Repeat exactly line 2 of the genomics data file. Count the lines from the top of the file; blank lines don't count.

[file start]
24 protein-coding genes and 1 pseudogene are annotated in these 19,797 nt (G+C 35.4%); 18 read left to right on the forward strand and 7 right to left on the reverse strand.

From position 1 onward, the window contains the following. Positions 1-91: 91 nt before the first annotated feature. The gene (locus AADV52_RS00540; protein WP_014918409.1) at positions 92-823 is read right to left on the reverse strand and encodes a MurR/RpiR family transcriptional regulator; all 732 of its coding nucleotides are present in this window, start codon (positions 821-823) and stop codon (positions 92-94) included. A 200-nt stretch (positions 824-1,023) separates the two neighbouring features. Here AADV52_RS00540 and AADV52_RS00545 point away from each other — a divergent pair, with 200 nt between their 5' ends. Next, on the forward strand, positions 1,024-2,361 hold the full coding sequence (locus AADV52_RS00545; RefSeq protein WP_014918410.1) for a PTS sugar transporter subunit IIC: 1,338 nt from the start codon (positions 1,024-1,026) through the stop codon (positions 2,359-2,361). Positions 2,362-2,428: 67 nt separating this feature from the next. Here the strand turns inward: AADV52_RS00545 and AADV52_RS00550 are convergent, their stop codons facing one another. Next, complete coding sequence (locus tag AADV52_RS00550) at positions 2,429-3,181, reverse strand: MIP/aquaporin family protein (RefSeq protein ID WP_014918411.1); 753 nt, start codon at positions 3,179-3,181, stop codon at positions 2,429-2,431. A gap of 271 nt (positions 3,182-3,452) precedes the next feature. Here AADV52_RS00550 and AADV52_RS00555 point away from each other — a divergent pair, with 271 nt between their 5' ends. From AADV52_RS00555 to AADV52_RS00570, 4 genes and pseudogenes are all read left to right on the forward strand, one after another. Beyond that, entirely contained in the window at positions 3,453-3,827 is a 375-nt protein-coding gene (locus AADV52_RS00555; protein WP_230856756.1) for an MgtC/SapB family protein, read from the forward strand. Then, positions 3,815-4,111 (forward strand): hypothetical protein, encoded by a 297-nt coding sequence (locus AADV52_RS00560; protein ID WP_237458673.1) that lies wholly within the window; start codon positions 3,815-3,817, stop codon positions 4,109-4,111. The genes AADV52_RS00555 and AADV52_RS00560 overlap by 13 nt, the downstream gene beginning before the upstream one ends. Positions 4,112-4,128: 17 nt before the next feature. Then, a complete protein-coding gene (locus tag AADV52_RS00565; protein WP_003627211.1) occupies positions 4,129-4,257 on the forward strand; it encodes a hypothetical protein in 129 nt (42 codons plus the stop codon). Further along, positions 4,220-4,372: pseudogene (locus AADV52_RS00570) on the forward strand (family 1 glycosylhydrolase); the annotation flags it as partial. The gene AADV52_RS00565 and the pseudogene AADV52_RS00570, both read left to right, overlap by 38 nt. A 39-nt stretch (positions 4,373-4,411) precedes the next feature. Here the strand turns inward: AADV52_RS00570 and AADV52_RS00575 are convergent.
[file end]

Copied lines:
From position 1 onward, the window contains the following. Positions 1-91: 91 nt before the first annotated feature. The gene (locus AADV52_RS00540; protein WP_014918409.1) at positions 92-823 is read right to left on the reverse strand and encodes a MurR/RpiR family transcriptional regulator; all 732 of its coding nucleotides are present in this window, start codon (positions 821-823) and stop codon (positions 92-94) included. A 200-nt stretch (positions 824-1,023) separates the two neighbouring features. Here AADV52_RS00540 and AADV52_RS00545 point away from each other — a divergent pair, with 200 nt between their 5' ends. Next, on the forward strand, positions 1,024-2,361 hold the full coding sequence (locus AADV52_RS00545; RefSeq protein WP_014918410.1) for a PTS sugar transporter subunit IIC: 1,338 nt from the start codon (positions 1,024-1,026) through the stop codon (positions 2,359-2,361). Positions 2,362-2,428: 67 nt separating this feature from the next. Here the strand turns inward: AADV52_RS00545 and AADV52_RS00550 are convergent, their stop codons facing one another. Next, complete coding sequence (locus tag AADV52_RS00550) at positions 2,429-3,181, reverse strand: MIP/aquaporin family protein (RefSeq protein ID WP_014918411.1); 753 nt, start codon at positions 3,179-3,181, stop codon at positions 2,429-2,431. A gap of 271 nt (positions 3,182-3,452) precedes the next feature. Here AADV52_RS00550 and AADV52_RS00555 point away from each other — a divergent pair, with 271 nt between their 5' ends. From AADV52_RS00555 to AADV52_RS00570, 4 genes and pseudogenes are all read left to right on the forward strand, one after another. Beyond that, entirely contained in the window at positions 3,453-3,827 is a 375-nt protein-coding gene (locus AADV52_RS00555; protein WP_230856756.1) for an MgtC/SapB family protein, read from the forward strand. Then, positions 3,815-4,111 (forward strand): hypothetical protein, encoded by a 297-nt coding sequence (locus AADV52_RS00560; protein ID WP_237458673.1) that lies wholly within the window; start codon positions 3,815-3,817, stop codon positions 4,109-4,111. The genes AADV52_RS00555 and AADV52_RS00560 overlap by 13 nt, the downstream gene beginning before the upstream one ends. Positions 4,112-4,128: 17 nt before the next feature. Then, a complete protein-coding gene (locus tag AADV52_RS00565; protein WP_003627211.1) occupies positions 4,129-4,257 on the forward strand; it encodes a hypothetical protein in 129 nt (42 codons plus the stop codon). Further along, positions 4,220-4,372: pseudogene (locus AADV52_RS00570) on the forward strand (family 1 glycosylhydrolase); the annotation flags it as partial. The gene AADV52_RS00565 and the pseudogene AADV52_RS00570, both read left to right, overlap by 38 nt. A 39-nt stretch (positions 4,373-4,411) precedes the next feature. Here the strand turns inward: AADV52_RS00570 and AADV52_RS00575 are convergent.